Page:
With the Alaska Legislature now in session more than 45 days, the big issue remains the Procrustean budget proposed by Gov. Mike Dunleavy. On a visit last Friday to the lower Kenai Peninsula, Sen. Gary Stevens (R-Kodiak) stopped by the Homer News for an interview and spoke of the Alaska Senate’s attention to Dunleavy’s fiscal approach.
“That’s the most important thing happening,” Stevens said. “Really, the key is the budget. Everyone is focused on that.”
A citizen initiative imposed a 90-day limit on the legislative session, but the Legislature abides by the 121-day constitutional limit. Stevens said he doesn’t think the Legislature will finish by 90 days.
“Getting the House and Senate in agreement is not going to happen real fast,” Stevens said. “You don’t want it to be fast; you want it thoughtful and well done.”
Stevens said an online poll and constituent mail has shown strong opposition to Dunleavy’s budget and his extreme cuts, like shutting down winter service to the Alaska Marine Highway system, and drastic cuts to primary, secondary and university education funding. Some support Dunleavy’s proposal to fully fund Alaska Permanent Fund Dividends, according to the traditional formula, he said.
“I hear ‘I want that dividend no matter what. I earned it,’” Stevens said. “… That’s a minority. Ninety percent are saying, ‘If you have to have it (use the PFD) to keep our society alive, do that.’”
As the Legislature grapples with the budget, it’s looking at options, Stevens said. One option is a reduced dividend.
“We have a $1.6 billion deficit,” he said. “If we were to have a $400 dividend, we would have no deficit. There are solutions out there. I’m not proposing a $400 dividend. We need to cut the budget.”
However, a low dividend brings more hammers, measuring tapes and saws to the fiscal toolbox.
“If a $400 dividend would balance the budget, you have to think it’s a balancing act,” he said. “…How do you do a reasonable thing, something folks can say, ‘That makes sense to me?’”
But Stevens also said he supports reasonable budget cuts and cost-saving measures, like maybe reducing ferry voyages to get higher usage.
“There’s an area we can see some reasonable cuts rather than close it down,” he said.
Stevens said he thinks the dividend will end up being closer to $1,000-$1,600 by reducing the budget somewhat instead of approving the governor’s budget.
“It’s devastating,” he said of Dunleavy’s approach.
Stevens said he and other legislators have been frustrated by Dunleavy not considering the economic impacts of his budget.
“What we have found are the proposals the governor has made … often haven’t been thought out. They haven’t considered the impact,” he said.
Stevens is on the Senate Finance Committee.
The question was asked in committee about what would happen to school districts if the $100 million spent to help pay for bonds was cut, as Dunleavy proposes.
“It wasn’t really very well thought out. What happens on the impact on our community?” Stevens said.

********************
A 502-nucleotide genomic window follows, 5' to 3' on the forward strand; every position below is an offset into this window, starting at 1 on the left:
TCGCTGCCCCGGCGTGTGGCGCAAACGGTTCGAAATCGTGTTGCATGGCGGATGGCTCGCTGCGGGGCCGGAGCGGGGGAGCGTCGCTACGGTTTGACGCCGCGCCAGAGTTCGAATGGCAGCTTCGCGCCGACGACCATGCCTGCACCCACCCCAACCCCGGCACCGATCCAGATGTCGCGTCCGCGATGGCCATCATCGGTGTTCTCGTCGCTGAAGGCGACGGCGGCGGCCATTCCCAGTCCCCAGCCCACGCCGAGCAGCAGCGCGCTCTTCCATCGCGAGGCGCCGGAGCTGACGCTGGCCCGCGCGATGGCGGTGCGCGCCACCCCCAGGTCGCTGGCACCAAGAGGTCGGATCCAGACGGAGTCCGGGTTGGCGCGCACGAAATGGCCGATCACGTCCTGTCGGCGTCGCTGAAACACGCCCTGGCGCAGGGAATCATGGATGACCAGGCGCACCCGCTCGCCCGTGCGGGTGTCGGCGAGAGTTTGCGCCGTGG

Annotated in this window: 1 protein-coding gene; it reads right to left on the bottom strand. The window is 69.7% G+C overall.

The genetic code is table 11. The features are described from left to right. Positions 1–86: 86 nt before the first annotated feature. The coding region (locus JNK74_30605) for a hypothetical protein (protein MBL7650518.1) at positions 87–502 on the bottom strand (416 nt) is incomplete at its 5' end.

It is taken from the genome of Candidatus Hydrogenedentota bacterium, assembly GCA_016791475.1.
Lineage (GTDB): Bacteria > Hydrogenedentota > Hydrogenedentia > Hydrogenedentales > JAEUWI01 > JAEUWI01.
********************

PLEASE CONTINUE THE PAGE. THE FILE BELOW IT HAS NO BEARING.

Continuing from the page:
He said budget director Donna Arduin’s response was, “‘That’s not my problem.’ That seems shallow to me and not realize you’re passing that $100 million debt to the communities.”
Similarly, taking away the portion of fish landing taxes and oil and gas property taxes that currently goes to municipalities would have an impact on the Kenai Peninsula and on fishing communities. Stevens said one Dutch Harbor council member told him the loss of fish landing taxes would result in a four-times increase to the local mill rate.
When asked if taking away those tax revenues at the local level went against Dunleavy’s campaign promise not to raise taxes, Stevens said, “You’re right. I think that’s a very good point. The governor said no to taxes, but there will be if that budget goes through — local taxes, not state taxes.”
Dunleavy’s budget would have an enormous impact on the economy, with 5,000 real, direct jobs lost, Stevens said. That’s not counting the indirect jobs that would also be lost because of things like laid-off workers who would no longer be pumping money into the economy. Stevens said economists have presented figures of an additional 10,000 indirect jobs being lost if the budget goes through unchanged.
“It’s an impact on every community in our state,” he said.
Stevens said an idea proposed by Senators Natasha von Imhof and Bert Stedman of a 3-year ramp down of a reduced budget is being considered.
“We need to think about how we can make it easier,” Stevens said. “Absolutely. This cold turkey, taking $1.6 billion out of the budget is just virtually impossible. I don’t see it happening. I don’t see the legislature supporting that.”
In past years, sometimes the governor and the House or the governor and the Senate would be against another legislative branch.
“I’ve never seen it so the House and the Senate are so aligned against the governor,” Stevens said.
However, the governor has a tool he can wield: the line-item veto. If the Legislature puts budget items back in, Dunleavy can veto them.
“I’ve worked with the governor… He’s pretty stubborn,” Stevens said.
The Legislature also has power, though, especially when it comes to add the PFDs Dunleavy promised voters.
“The PFD is the key,”Stevens said. “The governor has enormous power in this state … he can line-item veto. He can take money out of the budget in any of those places.”
“What he can’t do is add money,” Stevens continued. “I think that’s the key on the PFD. If we were to put in a $1,600 PFD, he can’t veto that. He could veto the entire budget.”
The next step in the budget debate is coming to agreement between the House and the Senate.
“Once we know how the House and Senate line up, we can negotiate with him (Dunleavy),” Stevens said. “I hope we can negotiate with him.”
Reach Michael Armstrong at email@example.com.